A new fossil discovery has shown that some early birds evolved teeth adapted for specialized diets.
A study of the teeth of a new species of early bird, Sulcavis geeorum, suggests they were adapted for eating prey with hard exoskeletons such as insects or crabs, hinting at previously-unrecognized ecological diversity.
Sulcavis geeorum is an enantiornithine bird from the Early Cretaceous - 121 to 125 million years ago - and was found in Liaoning Province, China.
While enantiornithine birds were the most numerous type during the Mesozoic, Sulcavis is the first to be found with ornamented tooth enamel.
"While other birds were losing their teeth, enantiornithines were evolving new morphologies and dental specializations," says Jingmai O'Connor, lead author of the new study. "We still don't understand why enantiornithines were so successful in the Cretaceous but then died out – maybe differences in diet played a part."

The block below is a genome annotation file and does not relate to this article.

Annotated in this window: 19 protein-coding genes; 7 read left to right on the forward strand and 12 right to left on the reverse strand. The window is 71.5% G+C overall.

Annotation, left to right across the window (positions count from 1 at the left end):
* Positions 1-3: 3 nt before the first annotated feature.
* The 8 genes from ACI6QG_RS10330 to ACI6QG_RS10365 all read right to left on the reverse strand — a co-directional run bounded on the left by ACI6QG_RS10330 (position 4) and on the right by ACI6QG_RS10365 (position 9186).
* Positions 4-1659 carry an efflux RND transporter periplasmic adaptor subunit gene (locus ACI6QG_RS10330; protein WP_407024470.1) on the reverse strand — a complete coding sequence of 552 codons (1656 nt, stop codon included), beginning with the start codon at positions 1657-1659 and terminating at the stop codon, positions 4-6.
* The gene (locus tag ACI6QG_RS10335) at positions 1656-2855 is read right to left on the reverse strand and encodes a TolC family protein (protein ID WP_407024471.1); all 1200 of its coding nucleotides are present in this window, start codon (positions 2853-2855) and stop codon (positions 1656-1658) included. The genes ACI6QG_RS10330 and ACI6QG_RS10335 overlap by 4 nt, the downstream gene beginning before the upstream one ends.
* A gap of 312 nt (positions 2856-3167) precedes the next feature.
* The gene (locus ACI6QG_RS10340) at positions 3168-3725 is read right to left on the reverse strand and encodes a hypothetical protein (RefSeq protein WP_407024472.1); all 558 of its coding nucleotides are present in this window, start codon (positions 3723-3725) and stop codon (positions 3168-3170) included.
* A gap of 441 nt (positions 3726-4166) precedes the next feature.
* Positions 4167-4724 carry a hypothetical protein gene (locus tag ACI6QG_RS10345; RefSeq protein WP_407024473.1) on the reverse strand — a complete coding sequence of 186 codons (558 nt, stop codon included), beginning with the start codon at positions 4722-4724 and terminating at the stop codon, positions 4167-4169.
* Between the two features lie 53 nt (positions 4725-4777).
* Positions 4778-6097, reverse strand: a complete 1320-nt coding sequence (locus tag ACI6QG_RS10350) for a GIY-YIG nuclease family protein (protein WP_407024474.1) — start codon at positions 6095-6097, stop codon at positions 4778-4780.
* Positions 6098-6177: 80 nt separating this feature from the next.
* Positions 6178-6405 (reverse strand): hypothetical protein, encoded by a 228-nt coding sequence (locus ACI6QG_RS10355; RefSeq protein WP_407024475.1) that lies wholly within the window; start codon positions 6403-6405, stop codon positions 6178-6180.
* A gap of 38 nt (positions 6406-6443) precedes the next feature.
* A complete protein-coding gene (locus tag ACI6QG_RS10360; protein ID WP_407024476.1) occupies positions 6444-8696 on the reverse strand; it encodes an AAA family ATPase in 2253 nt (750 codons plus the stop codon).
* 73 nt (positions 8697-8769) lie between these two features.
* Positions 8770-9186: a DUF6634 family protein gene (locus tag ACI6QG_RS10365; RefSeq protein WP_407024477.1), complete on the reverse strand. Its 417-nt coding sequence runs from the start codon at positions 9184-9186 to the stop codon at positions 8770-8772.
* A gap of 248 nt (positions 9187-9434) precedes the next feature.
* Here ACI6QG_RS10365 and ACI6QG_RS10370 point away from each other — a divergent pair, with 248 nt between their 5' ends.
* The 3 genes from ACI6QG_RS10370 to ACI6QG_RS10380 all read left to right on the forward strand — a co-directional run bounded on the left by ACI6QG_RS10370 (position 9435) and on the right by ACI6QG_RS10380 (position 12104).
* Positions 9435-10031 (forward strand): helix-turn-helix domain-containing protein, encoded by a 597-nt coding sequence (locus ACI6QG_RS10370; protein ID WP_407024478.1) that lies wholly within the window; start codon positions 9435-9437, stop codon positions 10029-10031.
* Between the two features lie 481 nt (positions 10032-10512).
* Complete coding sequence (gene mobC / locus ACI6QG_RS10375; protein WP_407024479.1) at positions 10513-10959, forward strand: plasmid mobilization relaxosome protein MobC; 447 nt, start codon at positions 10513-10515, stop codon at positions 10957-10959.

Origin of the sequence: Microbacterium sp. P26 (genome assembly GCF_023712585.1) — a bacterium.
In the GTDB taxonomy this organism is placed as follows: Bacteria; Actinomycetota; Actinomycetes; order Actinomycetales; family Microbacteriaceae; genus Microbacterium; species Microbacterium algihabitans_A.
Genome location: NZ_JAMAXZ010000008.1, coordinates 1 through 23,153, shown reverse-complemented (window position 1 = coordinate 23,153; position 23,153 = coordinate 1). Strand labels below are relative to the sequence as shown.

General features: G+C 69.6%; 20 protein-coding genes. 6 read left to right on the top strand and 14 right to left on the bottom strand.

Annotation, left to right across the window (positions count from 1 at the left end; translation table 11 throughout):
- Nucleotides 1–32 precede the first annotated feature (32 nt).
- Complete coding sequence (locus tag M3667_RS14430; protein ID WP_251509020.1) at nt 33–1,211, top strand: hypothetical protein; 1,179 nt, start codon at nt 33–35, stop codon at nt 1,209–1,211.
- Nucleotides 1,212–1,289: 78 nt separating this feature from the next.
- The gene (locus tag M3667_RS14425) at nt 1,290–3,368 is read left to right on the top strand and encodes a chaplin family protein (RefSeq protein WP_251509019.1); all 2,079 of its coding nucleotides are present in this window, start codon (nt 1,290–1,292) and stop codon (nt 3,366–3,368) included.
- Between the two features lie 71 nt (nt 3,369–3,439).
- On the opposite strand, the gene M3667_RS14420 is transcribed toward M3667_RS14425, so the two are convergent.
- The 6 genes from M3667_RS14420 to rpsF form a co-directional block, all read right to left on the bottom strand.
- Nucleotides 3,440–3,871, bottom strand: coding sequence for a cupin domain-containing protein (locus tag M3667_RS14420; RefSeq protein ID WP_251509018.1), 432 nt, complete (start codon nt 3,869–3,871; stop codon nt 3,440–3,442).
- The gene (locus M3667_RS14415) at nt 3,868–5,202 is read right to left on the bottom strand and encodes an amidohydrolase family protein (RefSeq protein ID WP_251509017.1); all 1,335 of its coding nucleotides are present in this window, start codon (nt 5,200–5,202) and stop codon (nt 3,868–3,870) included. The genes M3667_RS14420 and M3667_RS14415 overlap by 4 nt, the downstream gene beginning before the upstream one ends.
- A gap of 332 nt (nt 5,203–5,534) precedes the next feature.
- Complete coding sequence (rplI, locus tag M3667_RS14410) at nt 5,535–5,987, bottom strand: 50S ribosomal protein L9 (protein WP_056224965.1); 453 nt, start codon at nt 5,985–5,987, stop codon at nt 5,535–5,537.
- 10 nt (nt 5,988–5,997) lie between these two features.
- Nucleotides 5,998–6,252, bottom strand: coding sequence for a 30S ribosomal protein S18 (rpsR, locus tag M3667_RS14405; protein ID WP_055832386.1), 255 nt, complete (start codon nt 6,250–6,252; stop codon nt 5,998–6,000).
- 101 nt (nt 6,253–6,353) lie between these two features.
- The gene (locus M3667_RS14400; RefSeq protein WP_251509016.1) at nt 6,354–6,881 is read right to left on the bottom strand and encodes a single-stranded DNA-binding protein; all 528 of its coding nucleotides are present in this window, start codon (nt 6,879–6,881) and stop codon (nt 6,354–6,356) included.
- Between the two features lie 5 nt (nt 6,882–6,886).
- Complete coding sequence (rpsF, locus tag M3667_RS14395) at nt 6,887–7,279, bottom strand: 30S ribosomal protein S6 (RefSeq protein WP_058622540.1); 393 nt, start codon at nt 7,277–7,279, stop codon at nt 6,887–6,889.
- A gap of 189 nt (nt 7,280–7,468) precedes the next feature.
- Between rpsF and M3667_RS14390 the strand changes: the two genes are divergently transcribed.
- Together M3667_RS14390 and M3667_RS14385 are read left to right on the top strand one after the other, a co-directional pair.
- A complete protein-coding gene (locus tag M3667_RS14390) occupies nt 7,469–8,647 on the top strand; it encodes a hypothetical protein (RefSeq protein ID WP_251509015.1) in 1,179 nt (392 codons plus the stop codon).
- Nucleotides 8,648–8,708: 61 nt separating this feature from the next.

The fossil specimen has strong teeth with grooves on the inside surface, which likely strengthened the teeth against harder food items. No previous bird species have preserved ridges, striations, serrated edges, or any other form of dental ornamentation.
"This study highlights again how uneven the diversity of birds was during the Cretaceous. There are many more enantiornithines than any other group of early birds, each one with its own anatomical specialization." says study co-author Luis Chiappe, from the Natural History Museum of Los Angeles County.